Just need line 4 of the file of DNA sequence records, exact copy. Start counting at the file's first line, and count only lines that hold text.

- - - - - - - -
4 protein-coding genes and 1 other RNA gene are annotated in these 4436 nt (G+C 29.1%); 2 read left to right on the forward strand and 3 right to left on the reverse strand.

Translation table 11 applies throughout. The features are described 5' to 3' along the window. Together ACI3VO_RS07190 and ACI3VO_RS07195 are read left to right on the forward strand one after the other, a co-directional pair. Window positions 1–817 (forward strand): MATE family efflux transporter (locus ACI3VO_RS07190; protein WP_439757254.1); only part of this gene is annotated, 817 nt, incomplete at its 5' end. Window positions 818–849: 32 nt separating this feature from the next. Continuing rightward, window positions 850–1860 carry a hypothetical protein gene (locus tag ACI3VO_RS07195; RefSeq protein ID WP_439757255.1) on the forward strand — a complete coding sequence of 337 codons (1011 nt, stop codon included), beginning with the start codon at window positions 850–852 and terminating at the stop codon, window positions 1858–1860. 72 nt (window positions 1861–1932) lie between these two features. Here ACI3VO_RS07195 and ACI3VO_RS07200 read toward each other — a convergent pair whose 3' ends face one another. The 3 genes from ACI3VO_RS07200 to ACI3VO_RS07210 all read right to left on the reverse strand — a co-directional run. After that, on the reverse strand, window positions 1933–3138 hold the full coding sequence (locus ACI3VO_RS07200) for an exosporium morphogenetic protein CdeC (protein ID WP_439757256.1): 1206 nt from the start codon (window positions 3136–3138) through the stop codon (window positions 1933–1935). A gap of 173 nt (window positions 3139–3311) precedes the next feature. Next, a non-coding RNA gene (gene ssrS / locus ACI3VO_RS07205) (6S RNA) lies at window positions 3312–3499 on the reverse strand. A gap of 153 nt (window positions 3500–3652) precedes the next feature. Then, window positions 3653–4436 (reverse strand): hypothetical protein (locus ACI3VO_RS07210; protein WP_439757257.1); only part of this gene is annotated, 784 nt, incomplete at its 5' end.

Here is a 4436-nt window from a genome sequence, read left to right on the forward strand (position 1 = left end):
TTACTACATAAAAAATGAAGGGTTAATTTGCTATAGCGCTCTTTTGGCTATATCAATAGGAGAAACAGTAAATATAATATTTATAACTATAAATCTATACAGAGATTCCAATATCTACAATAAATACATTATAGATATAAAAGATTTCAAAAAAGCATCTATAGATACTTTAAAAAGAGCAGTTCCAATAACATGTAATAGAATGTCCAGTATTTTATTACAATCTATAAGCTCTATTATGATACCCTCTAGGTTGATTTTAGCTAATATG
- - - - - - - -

TTACTACATAAAAAATGAAGGGTTAATTTGCTATAGCGCTCTTTTGGCTATATCAATAGGAGAAACAGTAAATATAATATTTATAACTATAAATCTATACAGAGATTCCAATATCTACAATAAATACATTATAGATATAAAAGATTTCAAAAAAGCATCTATAGATACTTTAAAAAGAGCAGTTCCAATAACATGTAATAGAATGTCCAGTATTTTATTACAATCTATAAGCTCTATTATGATACCCTCTAGGTTGATTTTAGCTAATATG